Google has announced the first beta of Android Q.
Android Q will focus on a few areas, Privacy, User Features and Imaging.
Google is giving users control over when an app uses your location either none of the time, only when the app is running or all the time (in the background).
Android Q also brings some new runtime permissions which will allow users to control apps access to Photos, Videos and Audio and apps must use the built-in Download file manager in Android.
There will also be limited access to your device’s IMEI, serial number and other identifiers and also randomize your device’s MAC address when you connect to Wi-Fi.
To coincide with upcoming foldable phones (like the Samsung Galaxy Fold or Huawei Mate X), Android Q officially supports the new form factors by making changes to onResume and OnPause which will support multi-resume and notify when your app has focus.
Sharing Shortcuts is new for Android Q which allow you to jump directly into another app to easily share content, these are similar to App Shortcuts that came with Android Pie.
Android Q also brings a new Settings Panel API which uses the Slices feature in Android and brings up a floating UI to allow you to change system settings like Wi-Fi, NFC, audio controls etc.
Apps in Android Q will be able to request a Dynamic Depth image that uses a JPEG and XMP metadata to show depth related elements. This will allow for more specialized blurs and bokeh options and 3D images in AR photography.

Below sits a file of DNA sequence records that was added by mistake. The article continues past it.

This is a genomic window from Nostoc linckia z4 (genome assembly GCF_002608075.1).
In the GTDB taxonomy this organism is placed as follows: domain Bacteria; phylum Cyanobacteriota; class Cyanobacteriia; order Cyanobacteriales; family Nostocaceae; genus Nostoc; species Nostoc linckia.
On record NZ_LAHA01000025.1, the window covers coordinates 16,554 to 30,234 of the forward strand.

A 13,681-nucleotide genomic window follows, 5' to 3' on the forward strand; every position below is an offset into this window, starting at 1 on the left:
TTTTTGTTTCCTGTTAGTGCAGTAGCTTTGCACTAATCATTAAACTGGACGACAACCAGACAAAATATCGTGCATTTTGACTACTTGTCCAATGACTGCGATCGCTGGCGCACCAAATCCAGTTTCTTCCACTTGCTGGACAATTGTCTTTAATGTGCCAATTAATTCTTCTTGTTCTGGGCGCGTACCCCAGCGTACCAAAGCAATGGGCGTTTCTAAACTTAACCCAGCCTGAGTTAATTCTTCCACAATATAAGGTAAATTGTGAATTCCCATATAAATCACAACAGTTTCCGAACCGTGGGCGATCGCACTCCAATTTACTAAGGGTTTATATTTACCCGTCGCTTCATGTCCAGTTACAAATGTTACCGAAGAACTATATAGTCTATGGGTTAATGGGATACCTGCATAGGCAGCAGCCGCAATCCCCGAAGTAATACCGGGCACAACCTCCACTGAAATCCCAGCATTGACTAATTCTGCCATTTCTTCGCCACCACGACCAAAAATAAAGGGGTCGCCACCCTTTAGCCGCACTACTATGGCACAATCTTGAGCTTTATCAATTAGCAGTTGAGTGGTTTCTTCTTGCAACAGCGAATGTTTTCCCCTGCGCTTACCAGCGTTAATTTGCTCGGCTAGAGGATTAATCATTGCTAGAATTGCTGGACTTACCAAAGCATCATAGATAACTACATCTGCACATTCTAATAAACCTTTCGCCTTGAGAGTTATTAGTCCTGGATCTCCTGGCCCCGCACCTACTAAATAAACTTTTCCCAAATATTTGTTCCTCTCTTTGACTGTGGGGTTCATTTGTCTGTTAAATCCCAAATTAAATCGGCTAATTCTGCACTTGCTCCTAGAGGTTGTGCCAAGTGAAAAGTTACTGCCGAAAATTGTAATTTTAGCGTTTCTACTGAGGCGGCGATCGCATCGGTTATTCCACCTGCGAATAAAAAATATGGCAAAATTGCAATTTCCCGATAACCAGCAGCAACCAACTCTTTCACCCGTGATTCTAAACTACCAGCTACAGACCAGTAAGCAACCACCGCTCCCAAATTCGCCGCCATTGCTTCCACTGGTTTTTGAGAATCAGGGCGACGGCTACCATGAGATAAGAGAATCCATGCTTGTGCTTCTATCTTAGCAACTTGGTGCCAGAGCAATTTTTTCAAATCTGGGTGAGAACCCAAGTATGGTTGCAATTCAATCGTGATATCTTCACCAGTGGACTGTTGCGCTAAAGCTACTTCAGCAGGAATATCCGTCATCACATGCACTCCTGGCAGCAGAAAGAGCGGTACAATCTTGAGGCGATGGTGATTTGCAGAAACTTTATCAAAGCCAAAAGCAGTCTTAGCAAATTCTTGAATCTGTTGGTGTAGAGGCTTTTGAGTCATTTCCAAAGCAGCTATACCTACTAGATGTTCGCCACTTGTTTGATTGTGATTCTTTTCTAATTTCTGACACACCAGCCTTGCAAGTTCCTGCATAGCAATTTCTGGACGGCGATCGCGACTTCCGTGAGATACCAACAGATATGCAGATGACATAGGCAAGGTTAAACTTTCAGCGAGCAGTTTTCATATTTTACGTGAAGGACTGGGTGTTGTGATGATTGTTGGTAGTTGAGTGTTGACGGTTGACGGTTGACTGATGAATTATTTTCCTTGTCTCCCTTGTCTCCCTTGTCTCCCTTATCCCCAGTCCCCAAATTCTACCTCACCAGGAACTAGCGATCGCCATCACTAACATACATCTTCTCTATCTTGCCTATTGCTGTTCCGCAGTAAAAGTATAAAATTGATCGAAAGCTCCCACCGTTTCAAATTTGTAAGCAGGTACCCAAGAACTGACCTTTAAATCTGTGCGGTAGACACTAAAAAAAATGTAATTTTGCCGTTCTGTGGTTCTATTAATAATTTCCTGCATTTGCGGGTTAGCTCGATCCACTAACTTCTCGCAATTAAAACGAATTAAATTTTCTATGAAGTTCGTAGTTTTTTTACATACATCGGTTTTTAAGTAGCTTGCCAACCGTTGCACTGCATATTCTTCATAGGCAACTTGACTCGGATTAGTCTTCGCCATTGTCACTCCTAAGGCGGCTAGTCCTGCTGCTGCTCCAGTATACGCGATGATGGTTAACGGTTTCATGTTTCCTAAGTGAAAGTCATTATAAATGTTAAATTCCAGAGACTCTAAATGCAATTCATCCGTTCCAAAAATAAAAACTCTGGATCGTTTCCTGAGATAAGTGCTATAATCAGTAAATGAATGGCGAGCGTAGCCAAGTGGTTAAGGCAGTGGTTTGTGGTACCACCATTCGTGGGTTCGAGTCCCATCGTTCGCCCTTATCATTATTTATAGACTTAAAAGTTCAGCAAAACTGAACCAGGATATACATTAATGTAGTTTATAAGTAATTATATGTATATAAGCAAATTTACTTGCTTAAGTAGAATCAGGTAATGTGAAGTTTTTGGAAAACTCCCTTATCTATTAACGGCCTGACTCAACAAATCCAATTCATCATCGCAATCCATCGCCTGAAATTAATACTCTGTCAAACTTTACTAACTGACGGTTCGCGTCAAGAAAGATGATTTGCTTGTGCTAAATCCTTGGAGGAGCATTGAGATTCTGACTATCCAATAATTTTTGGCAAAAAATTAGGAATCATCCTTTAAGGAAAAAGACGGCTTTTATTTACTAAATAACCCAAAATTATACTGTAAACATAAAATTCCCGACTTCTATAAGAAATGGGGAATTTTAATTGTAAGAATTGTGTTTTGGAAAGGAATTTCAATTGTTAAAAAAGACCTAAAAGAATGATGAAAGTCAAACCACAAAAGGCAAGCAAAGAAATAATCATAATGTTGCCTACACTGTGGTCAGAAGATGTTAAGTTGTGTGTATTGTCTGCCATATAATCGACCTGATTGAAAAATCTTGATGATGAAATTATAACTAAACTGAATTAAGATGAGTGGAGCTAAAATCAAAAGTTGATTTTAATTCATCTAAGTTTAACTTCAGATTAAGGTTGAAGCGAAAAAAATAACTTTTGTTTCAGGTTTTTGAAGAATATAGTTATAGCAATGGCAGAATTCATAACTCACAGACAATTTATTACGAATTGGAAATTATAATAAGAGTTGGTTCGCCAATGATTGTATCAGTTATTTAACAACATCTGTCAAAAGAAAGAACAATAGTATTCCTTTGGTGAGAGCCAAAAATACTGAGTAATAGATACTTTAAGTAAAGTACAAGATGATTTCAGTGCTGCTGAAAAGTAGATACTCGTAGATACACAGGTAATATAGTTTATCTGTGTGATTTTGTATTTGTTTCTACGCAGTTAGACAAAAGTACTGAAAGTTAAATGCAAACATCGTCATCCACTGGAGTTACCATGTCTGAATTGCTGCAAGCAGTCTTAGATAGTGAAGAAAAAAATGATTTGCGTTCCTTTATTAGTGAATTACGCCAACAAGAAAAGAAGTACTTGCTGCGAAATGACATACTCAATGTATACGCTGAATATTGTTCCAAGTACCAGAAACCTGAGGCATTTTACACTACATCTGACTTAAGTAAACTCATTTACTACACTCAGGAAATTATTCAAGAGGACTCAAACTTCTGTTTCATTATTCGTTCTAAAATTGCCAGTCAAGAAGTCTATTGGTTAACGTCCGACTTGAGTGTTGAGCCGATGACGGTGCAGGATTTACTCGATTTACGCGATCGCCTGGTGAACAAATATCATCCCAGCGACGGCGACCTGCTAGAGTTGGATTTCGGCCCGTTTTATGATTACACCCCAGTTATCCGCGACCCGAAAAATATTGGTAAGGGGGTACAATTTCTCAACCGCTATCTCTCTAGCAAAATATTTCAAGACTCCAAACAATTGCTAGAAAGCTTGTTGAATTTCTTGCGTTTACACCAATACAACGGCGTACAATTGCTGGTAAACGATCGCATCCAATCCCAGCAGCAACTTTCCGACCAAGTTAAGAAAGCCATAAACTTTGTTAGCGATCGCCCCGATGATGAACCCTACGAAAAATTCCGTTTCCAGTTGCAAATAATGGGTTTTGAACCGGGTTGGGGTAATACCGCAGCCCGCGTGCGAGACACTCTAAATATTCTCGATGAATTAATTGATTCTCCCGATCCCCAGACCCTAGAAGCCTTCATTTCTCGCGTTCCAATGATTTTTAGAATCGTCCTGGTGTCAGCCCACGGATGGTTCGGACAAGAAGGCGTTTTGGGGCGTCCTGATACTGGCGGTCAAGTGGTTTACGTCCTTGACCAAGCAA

Google says they’ll be working with device-makers help implement Dynamic Depth (which is an open format) across devices running Android Q and later.
Android Q also introduces support for the AV1 open source video codec, speech and music streaming codec Opus and HDR10+.
Google is also releasing an Android Beta Feedback app for devices running the Android Q Beta.
The release schedule for the Android Q Beta will be as follows:
- Beta 1 (initial release, beta) – March
- Beta 2 (incremental update, beta) – April
- Beta 3 (incremental update, beta) – May
- Beta 4 (final APIs and official SDK, Play publishing, beta) – June
- Beta 5 (release candidate for testing) – July (TBC)
- Beta 6 (release candidate for final testing) – August (TBC)
- Final release to AOSP and ecosystem – Q3
Android Q Beta can be installed on all Google Pixel devices:
- Google Pixel
- Google Pixel XL
- Google Pixel 2
- Google Pixel 2 XL
- Google Pixel 3
- Google Pixel 3 XL
To get started, visit the Android Q Beta Sign-Up page, you’ll be able to see which of your devices can be enrolled.
After that, you can click on Opt-In and then Join Beta to get the Android Q Beta on your device via an OTA.
If you want to learn more about specific Android Q features, then check out Android Police’s Android Q feature spotlight articles.